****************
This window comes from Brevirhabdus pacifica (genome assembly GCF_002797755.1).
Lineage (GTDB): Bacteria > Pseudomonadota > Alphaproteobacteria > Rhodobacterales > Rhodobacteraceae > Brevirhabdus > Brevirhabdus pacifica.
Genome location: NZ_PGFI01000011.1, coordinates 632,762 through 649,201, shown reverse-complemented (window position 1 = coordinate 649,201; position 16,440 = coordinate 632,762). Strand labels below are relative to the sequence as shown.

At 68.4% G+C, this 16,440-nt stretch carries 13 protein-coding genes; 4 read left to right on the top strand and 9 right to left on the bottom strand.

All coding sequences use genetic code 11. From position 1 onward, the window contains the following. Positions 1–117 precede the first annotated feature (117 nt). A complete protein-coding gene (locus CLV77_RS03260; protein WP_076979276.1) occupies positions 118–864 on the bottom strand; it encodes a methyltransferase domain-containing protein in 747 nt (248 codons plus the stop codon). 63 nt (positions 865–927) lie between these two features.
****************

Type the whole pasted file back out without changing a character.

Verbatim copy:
This window comes from Brevirhabdus pacifica (genome assembly GCF_002797755.1).
Lineage (GTDB): Bacteria > Pseudomonadota > Alphaproteobacteria > Rhodobacterales > Rhodobacteraceae > Brevirhabdus > Brevirhabdus pacifica.
Genome location: NZ_PGFI01000011.1, coordinates 632,762 through 649,201, shown reverse-complemented (window position 1 = coordinate 649,201; position 16,440 = coordinate 632,762). Strand labels below are relative to the sequence as shown.

At 68.4% G+C, this 16,440-nt stretch carries 13 protein-coding genes; 4 read left to right on the top strand and 9 right to left on the bottom strand.

All coding sequences use genetic code 11. From position 1 onward, the window contains the following. Positions 1–117 precede the first annotated feature (117 nt). A complete protein-coding gene (locus CLV77_RS03260; protein WP_076979276.1) occupies positions 118–864 on the bottom strand; it encodes a methyltransferase domain-containing protein in 747 nt (248 codons plus the stop codon). 63 nt (positions 865–927) lie between these two features.